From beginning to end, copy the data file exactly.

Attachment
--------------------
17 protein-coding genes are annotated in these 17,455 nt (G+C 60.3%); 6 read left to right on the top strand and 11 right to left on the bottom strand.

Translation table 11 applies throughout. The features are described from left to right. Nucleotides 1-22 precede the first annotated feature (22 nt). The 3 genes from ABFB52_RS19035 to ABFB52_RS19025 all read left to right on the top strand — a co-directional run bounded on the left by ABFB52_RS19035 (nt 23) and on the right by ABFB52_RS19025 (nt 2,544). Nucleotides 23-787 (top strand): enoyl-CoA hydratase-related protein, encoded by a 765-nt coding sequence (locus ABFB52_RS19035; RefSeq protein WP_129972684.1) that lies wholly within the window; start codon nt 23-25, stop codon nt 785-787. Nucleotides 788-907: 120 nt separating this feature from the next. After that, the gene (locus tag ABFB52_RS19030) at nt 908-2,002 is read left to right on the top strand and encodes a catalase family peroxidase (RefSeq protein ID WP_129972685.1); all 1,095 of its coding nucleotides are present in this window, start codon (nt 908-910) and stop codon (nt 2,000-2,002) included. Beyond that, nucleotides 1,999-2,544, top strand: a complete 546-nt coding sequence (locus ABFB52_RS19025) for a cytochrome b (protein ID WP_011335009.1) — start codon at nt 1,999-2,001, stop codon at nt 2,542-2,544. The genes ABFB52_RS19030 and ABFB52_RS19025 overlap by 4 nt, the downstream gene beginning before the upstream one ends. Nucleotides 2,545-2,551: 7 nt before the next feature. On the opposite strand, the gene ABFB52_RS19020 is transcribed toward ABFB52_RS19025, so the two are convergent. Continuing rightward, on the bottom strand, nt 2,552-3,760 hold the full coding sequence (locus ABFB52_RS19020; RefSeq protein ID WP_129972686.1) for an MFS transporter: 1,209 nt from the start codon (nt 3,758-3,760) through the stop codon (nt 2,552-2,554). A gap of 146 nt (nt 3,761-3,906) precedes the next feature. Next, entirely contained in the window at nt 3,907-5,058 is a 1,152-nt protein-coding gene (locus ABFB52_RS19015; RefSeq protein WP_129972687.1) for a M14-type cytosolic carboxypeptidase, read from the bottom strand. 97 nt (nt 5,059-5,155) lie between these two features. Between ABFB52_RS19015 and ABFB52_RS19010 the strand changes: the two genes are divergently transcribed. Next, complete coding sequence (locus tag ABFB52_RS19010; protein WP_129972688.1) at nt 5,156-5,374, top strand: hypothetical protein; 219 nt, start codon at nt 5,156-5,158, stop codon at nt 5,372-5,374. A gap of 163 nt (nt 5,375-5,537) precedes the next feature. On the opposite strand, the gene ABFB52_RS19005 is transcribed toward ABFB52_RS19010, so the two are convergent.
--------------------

17 protein-coding genes are annotated in these 17,455 nt (G+C 60.3%); 6 read left to right on the top strand and 11 right to left on the bottom strand.

Translation table 11 applies throughout. The features are described from left to right. Nucleotides 1-22 precede the first annotated feature (22 nt). The 3 genes from ABFB52_RS19035 to ABFB52_RS19025 all read left to right on the top strand — a co-directional run bounded on the left by ABFB52_RS19035 (nt 23) and on the right by ABFB52_RS19025 (nt 2,544). Nucleotides 23-787 (top strand): enoyl-CoA hydratase-related protein, encoded by a 765-nt coding sequence (locus ABFB52_RS19035; RefSeq protein WP_129972684.1) that lies wholly within the window; start codon nt 23-25, stop codon nt 785-787. Nucleotides 788-907: 120 nt separating this feature from the next. After that, the gene (locus tag ABFB52_RS19030) at nt 908-2,002 is read left to right on the top strand and encodes a catalase family peroxidase (RefSeq protein ID WP_129972685.1); all 1,095 of its coding nucleotides are present in this window, start codon (nt 908-910) and stop codon (nt 2,000-2,002) included. Beyond that, nucleotides 1,999-2,544, top strand: a complete 546-nt coding sequence (locus ABFB52_RS19025) for a cytochrome b (protein ID WP_011335009.1) — start codon at nt 1,999-2,001, stop codon at nt 2,542-2,544. The genes ABFB52_RS19030 and ABFB52_RS19025 overlap by 4 nt, the downstream gene beginning before the upstream one ends. Nucleotides 2,545-2,551: 7 nt before the next feature. On the opposite strand, the gene ABFB52_RS19020 is transcribed toward ABFB52_RS19025, so the two are convergent. Continuing rightward, on the bottom strand, nt 2,552-3,760 hold the full coding sequence (locus ABFB52_RS19020; RefSeq protein ID WP_129972686.1) for an MFS transporter: 1,209 nt from the start codon (nt 3,758-3,760) through the stop codon (nt 2,552-2,554). A gap of 146 nt (nt 3,761-3,906) precedes the next feature. Next, entirely contained in the window at nt 3,907-5,058 is a 1,152-nt protein-coding gene (locus ABFB52_RS19015; RefSeq protein WP_129972687.1) for a M14-type cytosolic carboxypeptidase, read from the bottom strand. 97 nt (nt 5,059-5,155) lie between these two features. Between ABFB52_RS19015 and ABFB52_RS19010 the strand changes: the two genes are divergently transcribed. Next, complete coding sequence (locus tag ABFB52_RS19010; protein WP_129972688.1) at nt 5,156-5,374, top strand: hypothetical protein; 219 nt, start codon at nt 5,156-5,158, stop codon at nt 5,372-5,374. A gap of 163 nt (nt 5,375-5,537) precedes the next feature. On the opposite strand, the gene ABFB52_RS19005 is transcribed toward ABFB52_RS19010, so the two are convergent.